Cambridge joins EU partners in ten-million-euro proteomics project
The University of Cambridge has joined European partners in a major study of proteins which will shed light on the role played by biological systems in health and disease.
This kind of international partnership is essential
- Kathryn Lilley
The European Union has awarded ten million euros to a consortium of 18 research groups in the field of mass spectrometry based proteomics research.
European Proteomics Initiative Consortium (EPIC-XS)
, funded as part of the Horizon 2020 Work programme, is coordinated by Albert Heck, professor of biomolecular mass spectrometry and proteomics at Utrecht University. The project began on 1 January 2019 and will run for four years.
Proteomics, the large-scale study of proteins and their role in living cells and organisms, is an important technology used to gain insight into the function of biological systems. Proteomics has been applied in many different types of studies. These include understanding how cells of the body respond to drug treatment and discovering new biomarkers in body fluids such as blood serum that can be used to detect disease but also monitor how patients respond to treatment.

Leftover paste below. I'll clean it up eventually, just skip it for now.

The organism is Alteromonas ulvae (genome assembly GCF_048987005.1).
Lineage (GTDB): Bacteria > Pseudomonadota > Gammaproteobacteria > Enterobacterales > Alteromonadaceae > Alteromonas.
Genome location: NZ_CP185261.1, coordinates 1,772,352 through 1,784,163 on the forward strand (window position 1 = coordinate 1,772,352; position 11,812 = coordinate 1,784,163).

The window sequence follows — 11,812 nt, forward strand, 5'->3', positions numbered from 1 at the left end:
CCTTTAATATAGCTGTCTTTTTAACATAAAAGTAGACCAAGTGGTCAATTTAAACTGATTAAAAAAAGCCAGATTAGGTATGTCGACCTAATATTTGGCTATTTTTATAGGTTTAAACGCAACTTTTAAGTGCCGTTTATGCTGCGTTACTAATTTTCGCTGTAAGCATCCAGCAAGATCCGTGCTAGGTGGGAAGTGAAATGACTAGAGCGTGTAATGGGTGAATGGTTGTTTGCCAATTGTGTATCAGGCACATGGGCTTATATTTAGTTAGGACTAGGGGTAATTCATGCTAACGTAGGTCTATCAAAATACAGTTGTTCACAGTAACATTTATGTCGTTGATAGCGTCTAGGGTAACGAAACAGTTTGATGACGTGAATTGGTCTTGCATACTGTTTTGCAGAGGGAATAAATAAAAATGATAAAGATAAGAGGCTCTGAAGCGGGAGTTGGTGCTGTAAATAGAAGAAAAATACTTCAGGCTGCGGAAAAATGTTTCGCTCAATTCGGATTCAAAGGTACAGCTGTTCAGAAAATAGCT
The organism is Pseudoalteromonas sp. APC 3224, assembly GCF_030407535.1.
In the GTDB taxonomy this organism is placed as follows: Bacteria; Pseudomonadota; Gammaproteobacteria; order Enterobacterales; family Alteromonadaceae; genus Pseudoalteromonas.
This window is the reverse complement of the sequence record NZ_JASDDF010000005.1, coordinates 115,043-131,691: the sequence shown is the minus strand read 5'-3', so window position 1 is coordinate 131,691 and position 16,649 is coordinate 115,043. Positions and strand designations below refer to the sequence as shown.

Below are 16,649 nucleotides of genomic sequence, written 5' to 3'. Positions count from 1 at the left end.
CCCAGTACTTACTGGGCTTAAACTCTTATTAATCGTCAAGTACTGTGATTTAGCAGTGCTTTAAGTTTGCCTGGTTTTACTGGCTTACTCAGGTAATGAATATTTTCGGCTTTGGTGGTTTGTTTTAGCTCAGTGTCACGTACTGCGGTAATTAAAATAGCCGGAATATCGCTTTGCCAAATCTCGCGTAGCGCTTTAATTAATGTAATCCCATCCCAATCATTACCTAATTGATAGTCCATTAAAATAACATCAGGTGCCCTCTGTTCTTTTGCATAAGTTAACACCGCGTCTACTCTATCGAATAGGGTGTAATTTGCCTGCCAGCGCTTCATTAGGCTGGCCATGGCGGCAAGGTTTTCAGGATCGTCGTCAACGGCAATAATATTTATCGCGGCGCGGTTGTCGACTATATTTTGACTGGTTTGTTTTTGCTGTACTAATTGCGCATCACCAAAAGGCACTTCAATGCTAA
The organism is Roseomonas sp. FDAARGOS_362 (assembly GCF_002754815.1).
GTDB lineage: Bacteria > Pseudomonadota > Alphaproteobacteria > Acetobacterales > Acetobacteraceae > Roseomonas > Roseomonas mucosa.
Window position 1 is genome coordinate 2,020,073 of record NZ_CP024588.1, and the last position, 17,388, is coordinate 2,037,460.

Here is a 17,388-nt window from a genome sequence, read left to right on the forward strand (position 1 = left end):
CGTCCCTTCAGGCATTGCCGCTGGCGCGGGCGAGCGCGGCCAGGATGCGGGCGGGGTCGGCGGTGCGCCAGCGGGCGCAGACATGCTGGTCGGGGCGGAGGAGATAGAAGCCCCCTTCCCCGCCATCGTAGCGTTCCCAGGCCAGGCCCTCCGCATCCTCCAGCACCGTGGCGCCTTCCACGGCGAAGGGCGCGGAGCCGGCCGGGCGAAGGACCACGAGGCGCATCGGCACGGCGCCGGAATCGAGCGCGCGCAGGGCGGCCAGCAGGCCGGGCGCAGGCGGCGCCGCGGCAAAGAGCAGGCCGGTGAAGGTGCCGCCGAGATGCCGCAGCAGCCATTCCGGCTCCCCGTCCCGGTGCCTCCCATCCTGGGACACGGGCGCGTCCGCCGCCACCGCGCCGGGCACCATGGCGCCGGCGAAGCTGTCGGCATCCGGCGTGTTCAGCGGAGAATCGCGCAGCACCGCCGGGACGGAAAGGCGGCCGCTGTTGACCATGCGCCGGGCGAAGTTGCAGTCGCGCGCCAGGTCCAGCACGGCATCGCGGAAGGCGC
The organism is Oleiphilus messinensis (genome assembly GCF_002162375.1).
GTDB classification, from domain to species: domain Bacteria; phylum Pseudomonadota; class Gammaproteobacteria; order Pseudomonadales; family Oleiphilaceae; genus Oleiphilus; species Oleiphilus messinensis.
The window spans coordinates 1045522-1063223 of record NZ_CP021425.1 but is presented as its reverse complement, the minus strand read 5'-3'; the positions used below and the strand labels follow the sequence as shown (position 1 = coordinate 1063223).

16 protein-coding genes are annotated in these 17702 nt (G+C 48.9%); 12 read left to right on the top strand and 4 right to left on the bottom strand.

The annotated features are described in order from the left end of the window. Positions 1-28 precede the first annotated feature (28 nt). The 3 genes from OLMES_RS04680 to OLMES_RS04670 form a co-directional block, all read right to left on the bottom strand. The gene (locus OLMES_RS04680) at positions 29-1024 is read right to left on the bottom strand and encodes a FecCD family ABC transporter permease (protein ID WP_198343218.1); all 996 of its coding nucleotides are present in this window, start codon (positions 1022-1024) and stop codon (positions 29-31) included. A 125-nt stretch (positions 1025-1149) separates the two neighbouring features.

Proteomics research requires state of the art technology, in-house technical know-how, sustainable and robust workflow practices, successful and correct data interpretation, and data management. The EPIC-XS initiative will support researchers by providing them with access to state of the art proteomics equipment, and allowing them to submit research proposals that make use of the proteomics technology offered by the project.
Reproduced courtesy of the University of Cambridge
The University of Cambridge is acknowledged as one of the world's leading higher education and research institutions. The University was instrumental in the formation of the Cambridge Network and its Vice- Chancellor, Professor Stephen Toope, is also the President of the Cambridge Network.
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